The one last thing we need to do is make it work for a single embedding instead of a batch. For code reuse the best solution is to make a single embedding a batch of one:

function (mha::MultiheadAttention)(query::A1, key::A2, value::A3) where {
    T, A1 <: AbstractMatrix{T}, A2 <: AbstractMatrix{T}, A3 <: AbstractMatrix{T}}
    # single sample version. Input is dm × N
    query = reshape(query, size(query, 1), size(query, 2), 1)
    key   = reshape(key, size(key, 1), size(key, 2), 1)
    value = reshape(value, size(value, 1), size(value, 2), 1)
    A = mha(query, key, value)
    reshape(A, size(A, 1), size(A, 2))

Encoder blocks

We still need to complete the rest of the equations in the table. Thankfully the rest of the layers are provided by Flux. We wrap them in an TransformerEncoderBlock:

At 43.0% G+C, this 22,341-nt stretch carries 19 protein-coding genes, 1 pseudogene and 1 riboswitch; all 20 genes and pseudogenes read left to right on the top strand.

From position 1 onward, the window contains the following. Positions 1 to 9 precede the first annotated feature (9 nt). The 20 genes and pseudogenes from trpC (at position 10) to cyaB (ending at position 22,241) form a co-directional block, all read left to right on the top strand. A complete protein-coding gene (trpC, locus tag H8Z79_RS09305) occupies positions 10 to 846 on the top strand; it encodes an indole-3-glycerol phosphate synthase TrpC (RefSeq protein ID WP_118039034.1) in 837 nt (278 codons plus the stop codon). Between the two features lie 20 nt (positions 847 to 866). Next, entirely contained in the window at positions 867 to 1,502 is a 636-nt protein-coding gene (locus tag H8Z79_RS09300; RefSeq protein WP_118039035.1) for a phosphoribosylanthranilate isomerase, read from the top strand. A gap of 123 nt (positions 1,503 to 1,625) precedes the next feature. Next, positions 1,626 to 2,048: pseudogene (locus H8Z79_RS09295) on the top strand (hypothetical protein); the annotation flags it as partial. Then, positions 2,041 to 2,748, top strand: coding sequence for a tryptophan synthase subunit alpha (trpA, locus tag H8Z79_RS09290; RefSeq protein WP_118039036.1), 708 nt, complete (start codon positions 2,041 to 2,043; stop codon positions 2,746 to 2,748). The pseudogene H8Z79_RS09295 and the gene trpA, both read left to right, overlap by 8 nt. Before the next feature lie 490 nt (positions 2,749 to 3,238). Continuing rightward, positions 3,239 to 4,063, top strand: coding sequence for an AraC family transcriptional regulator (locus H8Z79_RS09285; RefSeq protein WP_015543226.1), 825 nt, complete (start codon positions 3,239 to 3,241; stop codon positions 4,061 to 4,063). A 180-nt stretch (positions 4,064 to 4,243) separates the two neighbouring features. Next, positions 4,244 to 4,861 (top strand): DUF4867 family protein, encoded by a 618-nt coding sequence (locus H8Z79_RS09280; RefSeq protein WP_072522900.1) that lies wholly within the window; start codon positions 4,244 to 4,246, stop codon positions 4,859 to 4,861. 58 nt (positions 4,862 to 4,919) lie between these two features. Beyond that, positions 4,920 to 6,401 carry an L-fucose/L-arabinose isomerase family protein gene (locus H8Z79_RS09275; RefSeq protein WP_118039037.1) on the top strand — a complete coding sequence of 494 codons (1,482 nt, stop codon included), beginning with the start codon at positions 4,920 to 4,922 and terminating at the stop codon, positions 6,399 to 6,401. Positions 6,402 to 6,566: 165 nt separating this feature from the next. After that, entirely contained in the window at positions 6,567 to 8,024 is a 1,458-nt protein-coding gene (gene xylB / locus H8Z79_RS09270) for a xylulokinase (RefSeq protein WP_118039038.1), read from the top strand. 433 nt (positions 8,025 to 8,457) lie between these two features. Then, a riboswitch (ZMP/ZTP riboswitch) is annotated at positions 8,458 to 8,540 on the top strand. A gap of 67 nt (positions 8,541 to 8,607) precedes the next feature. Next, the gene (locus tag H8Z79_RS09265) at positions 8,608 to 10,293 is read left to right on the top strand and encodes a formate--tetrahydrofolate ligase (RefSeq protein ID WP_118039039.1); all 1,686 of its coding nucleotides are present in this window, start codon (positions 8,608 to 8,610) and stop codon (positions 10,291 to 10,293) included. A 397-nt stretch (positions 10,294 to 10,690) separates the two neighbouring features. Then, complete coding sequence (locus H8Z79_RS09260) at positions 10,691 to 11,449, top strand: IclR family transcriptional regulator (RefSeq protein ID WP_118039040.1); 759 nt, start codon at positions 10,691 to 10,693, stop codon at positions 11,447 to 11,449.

struct TransformerEncoderBlock{MA<:MultiheadAttention, L1<:LayerNorm, D1<:Dense, D2<:Dense, L2<:LayerNorm, DO<:Dropout}
Flux.@functor TransformerEncoderBlock # make whole TransformerEncoder trainable

This layer includes drop out regularization which wasn’t in the table but it is part of the original paper. During training this layer randomly sets some weights to zero. This interferes with training but makes it less likely to overfit. Have a look at these graphs from the training for the sentiment analysis task:

dropout history

With 10% of dropout there is a much smaller gap between the validation and training accuracies.

Layer norm is a normalization over each layer. In the embedding matrix that is each word, so each column in each batch of matrices. There are other kinds of normalization like batch normalization, which is a normalization across batches. Interestingly layer norm was only popularised after batch normalization in this 2016 paper.

The actual function used for layer norm is:

\[a_{nb}\frac{X_{nb}-\mu_{nb}}{\sigma_{nb}+\epsilon} + b_{nb}\]

For every column $n$ of every batch $b$. This has two parameters in $a_{nb}$ and $b_{nb}$. They are not so important and you can turn them off with LayerNorm(d, affine=false). $\epsilon$ is a small constant value for numerical stability. For backpropagation information please see my post.